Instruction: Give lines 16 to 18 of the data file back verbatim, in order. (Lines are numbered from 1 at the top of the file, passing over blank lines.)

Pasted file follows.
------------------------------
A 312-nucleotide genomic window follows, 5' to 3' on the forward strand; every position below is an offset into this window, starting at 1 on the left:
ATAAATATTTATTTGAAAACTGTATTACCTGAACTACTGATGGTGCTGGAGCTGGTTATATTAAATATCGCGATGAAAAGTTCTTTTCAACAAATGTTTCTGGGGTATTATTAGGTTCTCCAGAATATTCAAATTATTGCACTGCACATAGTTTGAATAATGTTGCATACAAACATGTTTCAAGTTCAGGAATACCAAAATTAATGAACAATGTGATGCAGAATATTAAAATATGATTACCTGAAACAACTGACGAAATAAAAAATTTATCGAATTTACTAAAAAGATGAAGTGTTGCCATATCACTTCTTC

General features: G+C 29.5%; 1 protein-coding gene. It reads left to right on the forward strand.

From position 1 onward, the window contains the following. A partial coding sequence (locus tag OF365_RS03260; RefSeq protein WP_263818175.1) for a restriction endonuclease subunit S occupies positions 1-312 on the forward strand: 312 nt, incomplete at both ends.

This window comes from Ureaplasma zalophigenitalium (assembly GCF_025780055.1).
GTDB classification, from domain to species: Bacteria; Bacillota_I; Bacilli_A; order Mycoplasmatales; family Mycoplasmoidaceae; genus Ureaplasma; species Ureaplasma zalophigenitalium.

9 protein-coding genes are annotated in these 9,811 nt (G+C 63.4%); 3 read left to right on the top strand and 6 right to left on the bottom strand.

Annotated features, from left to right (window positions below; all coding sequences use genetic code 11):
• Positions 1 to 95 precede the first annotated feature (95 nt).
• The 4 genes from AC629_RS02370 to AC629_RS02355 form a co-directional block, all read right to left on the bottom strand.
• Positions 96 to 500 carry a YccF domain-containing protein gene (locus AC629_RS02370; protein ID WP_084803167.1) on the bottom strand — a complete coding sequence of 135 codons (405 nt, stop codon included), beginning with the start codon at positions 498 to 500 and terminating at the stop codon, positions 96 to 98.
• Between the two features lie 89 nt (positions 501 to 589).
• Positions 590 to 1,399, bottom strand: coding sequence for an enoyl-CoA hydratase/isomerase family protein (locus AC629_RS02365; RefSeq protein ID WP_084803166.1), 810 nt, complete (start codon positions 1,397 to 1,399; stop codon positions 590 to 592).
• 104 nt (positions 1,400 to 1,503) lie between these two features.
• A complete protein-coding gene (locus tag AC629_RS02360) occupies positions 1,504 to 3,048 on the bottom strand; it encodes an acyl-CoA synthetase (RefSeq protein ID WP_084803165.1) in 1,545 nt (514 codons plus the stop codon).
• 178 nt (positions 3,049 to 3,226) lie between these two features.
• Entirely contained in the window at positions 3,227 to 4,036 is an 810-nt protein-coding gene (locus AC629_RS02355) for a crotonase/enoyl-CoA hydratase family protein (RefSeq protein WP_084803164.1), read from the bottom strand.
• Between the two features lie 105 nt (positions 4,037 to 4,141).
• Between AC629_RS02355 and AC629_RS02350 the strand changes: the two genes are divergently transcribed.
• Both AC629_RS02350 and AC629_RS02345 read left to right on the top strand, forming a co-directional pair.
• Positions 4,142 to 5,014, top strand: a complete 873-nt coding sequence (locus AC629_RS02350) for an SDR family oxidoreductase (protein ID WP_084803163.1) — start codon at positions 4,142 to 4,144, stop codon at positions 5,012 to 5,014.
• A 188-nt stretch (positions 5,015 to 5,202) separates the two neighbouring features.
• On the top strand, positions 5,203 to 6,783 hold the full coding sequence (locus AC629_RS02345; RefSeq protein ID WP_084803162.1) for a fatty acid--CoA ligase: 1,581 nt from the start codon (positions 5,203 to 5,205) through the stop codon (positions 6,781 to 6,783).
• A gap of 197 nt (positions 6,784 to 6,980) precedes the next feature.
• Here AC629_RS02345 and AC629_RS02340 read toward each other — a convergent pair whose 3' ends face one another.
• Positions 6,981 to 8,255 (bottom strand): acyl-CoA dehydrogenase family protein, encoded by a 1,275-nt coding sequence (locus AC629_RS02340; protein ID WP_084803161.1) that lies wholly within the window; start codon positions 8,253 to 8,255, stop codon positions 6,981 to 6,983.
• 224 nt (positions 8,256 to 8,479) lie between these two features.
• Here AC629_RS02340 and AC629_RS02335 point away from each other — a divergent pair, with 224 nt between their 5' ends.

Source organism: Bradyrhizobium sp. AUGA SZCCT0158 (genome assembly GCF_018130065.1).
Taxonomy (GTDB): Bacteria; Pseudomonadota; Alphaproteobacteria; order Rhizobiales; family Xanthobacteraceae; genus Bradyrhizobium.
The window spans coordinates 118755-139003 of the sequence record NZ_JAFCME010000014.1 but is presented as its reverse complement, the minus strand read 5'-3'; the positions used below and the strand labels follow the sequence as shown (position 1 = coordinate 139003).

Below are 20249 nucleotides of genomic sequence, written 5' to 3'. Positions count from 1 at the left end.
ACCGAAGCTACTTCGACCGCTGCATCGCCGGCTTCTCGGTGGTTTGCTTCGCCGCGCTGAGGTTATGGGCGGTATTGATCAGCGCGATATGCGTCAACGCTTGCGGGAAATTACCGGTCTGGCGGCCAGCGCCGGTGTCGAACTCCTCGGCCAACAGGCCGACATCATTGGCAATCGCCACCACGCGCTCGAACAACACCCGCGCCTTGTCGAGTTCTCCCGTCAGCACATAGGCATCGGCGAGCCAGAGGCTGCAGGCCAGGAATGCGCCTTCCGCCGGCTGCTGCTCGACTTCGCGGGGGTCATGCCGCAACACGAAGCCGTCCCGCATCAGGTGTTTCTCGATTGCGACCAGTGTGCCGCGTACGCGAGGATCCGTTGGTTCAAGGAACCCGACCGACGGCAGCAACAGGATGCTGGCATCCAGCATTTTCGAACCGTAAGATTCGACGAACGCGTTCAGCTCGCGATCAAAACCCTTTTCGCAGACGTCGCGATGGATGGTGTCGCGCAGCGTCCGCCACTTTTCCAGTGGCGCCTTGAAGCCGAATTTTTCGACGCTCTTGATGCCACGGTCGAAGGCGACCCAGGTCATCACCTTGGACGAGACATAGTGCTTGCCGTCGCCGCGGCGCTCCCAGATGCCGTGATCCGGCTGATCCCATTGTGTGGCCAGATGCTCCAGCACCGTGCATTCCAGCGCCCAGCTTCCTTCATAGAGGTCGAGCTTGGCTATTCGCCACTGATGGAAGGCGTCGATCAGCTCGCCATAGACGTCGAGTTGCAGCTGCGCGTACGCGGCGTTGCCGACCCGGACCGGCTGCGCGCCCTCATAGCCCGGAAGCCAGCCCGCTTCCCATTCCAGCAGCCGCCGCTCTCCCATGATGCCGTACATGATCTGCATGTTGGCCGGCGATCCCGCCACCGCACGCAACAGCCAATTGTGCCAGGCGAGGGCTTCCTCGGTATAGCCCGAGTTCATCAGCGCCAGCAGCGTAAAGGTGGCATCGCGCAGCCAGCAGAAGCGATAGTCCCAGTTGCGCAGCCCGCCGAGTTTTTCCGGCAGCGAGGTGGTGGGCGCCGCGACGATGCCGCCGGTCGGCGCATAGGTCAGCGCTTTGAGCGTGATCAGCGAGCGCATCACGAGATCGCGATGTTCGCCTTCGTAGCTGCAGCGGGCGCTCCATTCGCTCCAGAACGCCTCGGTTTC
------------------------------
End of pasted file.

• 178 nt (positions 3,049 to 3,226) lie between these two features.
• Entirely contained in the window at positions 3,227 to 4,036 is an 810-nt protein-coding gene (locus AC629_RS02355) for a crotonase/enoyl-CoA hydratase family protein (RefSeq protein WP_084803164.1), read from the bottom strand.
• Between the two features lie 105 nt (positions 4,037 to 4,141).